Princeton Lyman Interview (2006): Conversations with History; Institute of International Studies, UC Berkeley

A Strategic U.S. Approach to Africa: Conversation with Princeton N. Lyman, Ralph Bunche Senior Fellow, Council on Foreign Relations; by Harry Kreisler; February 16, 2006

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In all of these issues, getting it right (going back to the strategic question) relates to the problem of terrorism, which we're so focused on in the Middle East. If things don't go well in these various areas we've been discussing, and the development and the solutions are not broad-based and look at all of the issues, then it's a potential breeding ground for terrorism.

We've already had it. We've already had two American embassies blown up in 1998, way ahead of 9/11. We know there are cells down the east coast of Africa, we now have a 1300-person combined joint task force in Djibouti, trying to stem the flow of people and weapons. We know that there are a number of sub-Saharan Africans in the insurgency in Iraq who will be coming back to Africa trained, etc. We know that terrorists target the Muslim populations and other divisive areas of West Africa. But you can't just have a military response.

The people that have taken this most seriously have been our European Commands and our Central Command. They're saying Africa is an important area, and they've responded. But you don't get the diplomatic oversight, you don't get the political guidance, you don't get the cultural and economic approaches that we need, and if we don't do that, these frustrations open up opportunities. It could happen in northern Nigeria, it could happen in the Sahelian countries, it could happen in other countries where there are real issues at stake.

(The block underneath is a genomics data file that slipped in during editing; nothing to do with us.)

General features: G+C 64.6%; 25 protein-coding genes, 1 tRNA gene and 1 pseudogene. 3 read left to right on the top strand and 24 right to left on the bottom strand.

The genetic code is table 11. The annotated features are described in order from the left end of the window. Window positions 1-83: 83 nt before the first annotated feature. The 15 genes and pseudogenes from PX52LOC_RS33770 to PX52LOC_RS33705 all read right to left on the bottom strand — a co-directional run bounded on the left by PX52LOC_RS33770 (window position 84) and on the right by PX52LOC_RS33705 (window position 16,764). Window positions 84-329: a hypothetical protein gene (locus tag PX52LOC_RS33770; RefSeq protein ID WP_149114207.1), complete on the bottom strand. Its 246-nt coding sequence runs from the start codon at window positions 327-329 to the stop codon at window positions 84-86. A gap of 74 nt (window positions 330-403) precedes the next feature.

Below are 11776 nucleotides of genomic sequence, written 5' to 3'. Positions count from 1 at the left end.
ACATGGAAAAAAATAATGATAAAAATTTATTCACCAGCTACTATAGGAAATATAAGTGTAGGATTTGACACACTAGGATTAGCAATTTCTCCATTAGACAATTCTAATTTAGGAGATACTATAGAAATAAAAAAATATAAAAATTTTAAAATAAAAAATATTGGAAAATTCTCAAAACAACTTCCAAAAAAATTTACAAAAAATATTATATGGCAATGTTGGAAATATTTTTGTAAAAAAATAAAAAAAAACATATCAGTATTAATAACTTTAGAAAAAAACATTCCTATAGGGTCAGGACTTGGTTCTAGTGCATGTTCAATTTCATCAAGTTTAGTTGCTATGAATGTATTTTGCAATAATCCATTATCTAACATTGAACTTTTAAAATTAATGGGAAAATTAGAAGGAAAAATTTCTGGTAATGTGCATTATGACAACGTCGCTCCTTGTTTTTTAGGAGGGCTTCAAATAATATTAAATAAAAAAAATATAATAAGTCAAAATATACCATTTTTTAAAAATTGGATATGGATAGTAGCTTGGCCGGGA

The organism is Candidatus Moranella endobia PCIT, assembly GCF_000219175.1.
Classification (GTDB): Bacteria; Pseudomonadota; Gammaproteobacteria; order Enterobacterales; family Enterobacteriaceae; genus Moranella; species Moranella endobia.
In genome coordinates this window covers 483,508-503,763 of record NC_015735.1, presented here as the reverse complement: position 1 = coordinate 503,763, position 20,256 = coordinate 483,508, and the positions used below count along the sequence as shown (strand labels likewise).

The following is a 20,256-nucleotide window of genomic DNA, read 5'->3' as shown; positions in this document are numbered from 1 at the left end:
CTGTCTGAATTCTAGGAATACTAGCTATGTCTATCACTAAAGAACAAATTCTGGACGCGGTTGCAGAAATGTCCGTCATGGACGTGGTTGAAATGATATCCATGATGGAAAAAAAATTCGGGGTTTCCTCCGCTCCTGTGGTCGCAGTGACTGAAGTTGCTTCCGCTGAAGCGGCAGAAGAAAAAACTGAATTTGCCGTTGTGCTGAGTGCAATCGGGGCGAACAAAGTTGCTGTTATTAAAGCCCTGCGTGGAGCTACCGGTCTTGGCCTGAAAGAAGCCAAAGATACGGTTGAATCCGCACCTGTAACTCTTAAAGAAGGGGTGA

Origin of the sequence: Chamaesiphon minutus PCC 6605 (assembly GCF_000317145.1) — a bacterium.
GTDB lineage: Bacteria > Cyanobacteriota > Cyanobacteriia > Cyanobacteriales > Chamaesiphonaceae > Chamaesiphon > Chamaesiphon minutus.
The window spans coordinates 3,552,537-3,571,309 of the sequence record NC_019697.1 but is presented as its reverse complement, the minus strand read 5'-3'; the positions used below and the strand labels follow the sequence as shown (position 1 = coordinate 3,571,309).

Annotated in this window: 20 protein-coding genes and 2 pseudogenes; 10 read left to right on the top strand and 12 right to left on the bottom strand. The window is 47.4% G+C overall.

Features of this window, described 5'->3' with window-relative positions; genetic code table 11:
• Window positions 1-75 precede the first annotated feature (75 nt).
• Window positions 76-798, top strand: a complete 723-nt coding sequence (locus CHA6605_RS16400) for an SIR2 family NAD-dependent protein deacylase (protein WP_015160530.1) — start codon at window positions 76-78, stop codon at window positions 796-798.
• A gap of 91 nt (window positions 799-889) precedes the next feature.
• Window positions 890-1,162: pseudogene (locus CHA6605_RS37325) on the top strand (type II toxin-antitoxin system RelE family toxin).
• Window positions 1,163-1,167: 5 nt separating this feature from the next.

You point out that we have no diplomatic presence in Khartoum or in northern Nigeria. Northern Nigeria is the home to Africa's largest Muslim population, 60 million people, and we have no diplomatic presence on the Mbasa coast where terrorist cells exist.

Right. And this is part of this draw-down of American diplomatic and intelligence capabilities during the nineties, after the Cold War. I get asked a lot, "Are you saying that al Qaeda is operative in northern Nigeria?" And I say, "No, I'm not saying that, but I do say we don't know what's going on in northern Nigeria because we have very little outreach, very little contact."

It's not just terror, it's the political issues in Nigeria. Partly it's political from the Iraq war but also the dynamics internally in which the United States is very much a target of antagonism in northern Nigeria. We need that outreach to deal with that and have a presence, have people in the embassy who speak the language, which we don't. I have talked to friends in the State Department in the Sahelian countries which border the Sahara, where there's also concern about anti-American and terrorist activity, and they don't have the staff to go up into those areas. So, we're flying blind in a lot of ways. You get a military response, you get the European Command coming in, but that can't be the only response we have.

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